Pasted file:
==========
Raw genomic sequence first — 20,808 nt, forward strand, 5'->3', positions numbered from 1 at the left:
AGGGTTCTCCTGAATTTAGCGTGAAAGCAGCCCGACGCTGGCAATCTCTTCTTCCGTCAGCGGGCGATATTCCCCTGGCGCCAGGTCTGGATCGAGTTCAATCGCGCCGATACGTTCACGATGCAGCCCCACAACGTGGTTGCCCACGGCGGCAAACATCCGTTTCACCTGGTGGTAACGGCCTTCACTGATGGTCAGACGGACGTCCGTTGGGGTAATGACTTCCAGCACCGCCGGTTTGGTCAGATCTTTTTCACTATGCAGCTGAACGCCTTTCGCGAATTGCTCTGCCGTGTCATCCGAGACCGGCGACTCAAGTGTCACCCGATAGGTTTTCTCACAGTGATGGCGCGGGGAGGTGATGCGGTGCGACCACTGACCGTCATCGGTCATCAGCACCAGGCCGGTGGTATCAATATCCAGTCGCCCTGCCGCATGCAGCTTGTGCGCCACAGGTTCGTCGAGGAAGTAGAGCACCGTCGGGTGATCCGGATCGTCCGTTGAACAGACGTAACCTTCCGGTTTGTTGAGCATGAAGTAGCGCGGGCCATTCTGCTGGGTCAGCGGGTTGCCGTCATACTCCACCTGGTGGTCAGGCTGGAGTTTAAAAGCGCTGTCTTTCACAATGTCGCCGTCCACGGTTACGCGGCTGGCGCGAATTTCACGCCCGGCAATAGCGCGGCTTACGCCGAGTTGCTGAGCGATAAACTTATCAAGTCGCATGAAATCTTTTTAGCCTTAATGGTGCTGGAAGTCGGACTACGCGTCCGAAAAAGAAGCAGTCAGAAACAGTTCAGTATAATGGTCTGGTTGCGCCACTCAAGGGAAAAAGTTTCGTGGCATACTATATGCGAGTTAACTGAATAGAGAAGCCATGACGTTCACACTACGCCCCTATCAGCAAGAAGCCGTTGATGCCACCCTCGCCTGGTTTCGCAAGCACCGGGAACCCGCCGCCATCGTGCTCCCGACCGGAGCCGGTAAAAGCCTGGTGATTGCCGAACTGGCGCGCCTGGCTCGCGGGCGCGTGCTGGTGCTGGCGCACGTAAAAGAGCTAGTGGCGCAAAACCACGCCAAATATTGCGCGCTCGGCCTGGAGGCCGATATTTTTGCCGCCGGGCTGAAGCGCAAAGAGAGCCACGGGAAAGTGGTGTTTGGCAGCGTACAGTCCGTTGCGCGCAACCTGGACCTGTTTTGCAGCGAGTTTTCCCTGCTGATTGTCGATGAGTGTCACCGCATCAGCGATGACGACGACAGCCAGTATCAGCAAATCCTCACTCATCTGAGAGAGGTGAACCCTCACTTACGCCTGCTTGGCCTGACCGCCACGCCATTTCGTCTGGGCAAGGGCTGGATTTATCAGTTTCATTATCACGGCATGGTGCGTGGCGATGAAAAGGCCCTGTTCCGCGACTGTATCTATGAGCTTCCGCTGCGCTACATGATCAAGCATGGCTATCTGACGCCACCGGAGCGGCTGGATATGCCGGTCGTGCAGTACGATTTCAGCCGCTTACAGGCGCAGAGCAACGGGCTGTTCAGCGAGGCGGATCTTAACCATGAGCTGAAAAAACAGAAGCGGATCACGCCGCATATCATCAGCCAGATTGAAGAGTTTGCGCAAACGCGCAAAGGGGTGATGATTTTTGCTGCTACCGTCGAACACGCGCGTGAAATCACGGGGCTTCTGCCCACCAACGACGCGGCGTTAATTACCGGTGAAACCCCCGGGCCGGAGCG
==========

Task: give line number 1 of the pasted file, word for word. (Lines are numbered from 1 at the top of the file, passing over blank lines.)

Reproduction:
Raw genomic sequence first — 20,808 nt, forward strand, 5'->3', positions numbered from 1 at the left: